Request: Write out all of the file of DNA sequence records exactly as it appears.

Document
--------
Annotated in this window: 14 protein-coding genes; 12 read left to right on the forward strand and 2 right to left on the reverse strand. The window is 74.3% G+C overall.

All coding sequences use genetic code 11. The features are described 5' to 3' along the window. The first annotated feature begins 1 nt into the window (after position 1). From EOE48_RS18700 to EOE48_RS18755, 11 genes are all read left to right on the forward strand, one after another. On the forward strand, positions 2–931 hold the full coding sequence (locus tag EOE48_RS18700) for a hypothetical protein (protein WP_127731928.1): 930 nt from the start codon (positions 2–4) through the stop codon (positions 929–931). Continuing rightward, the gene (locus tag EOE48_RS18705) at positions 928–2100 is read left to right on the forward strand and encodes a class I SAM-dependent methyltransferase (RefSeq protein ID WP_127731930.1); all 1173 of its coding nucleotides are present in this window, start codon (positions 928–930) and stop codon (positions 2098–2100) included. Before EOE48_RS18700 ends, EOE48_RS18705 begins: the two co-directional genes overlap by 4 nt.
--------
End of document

Annotated in this window: 14 protein-coding genes; 12 read left to right on the forward strand and 2 right to left on the reverse strand. The window is 74.3% G+C overall.

All coding sequences use genetic code 11. The features are described 5' to 3' along the window. The first annotated feature begins 1 nt into the window (after position 1). From EOE48_RS18700 to EOE48_RS18755, 11 genes are all read left to right on the forward strand, one after another. On the forward strand, positions 2–931 hold the full coding sequence (locus tag EOE48_RS18700) for a hypothetical protein (protein WP_127731928.1): 930 nt from the start codon (positions 2–4) through the stop codon (positions 929–931). Continuing rightward, the gene (locus tag EOE48_RS18705) at positions 928–2100 is read left to right on the forward strand and encodes a class I SAM-dependent methyltransferase (RefSeq protein ID WP_127731930.1); all 1173 of its coding nucleotides are present in this window, start codon (positions 928–930) and stop codon (positions 2098–2100) included. Before EOE48_RS18700 ends, EOE48_RS18705 begins: the two co-directional genes overlap by 4 nt.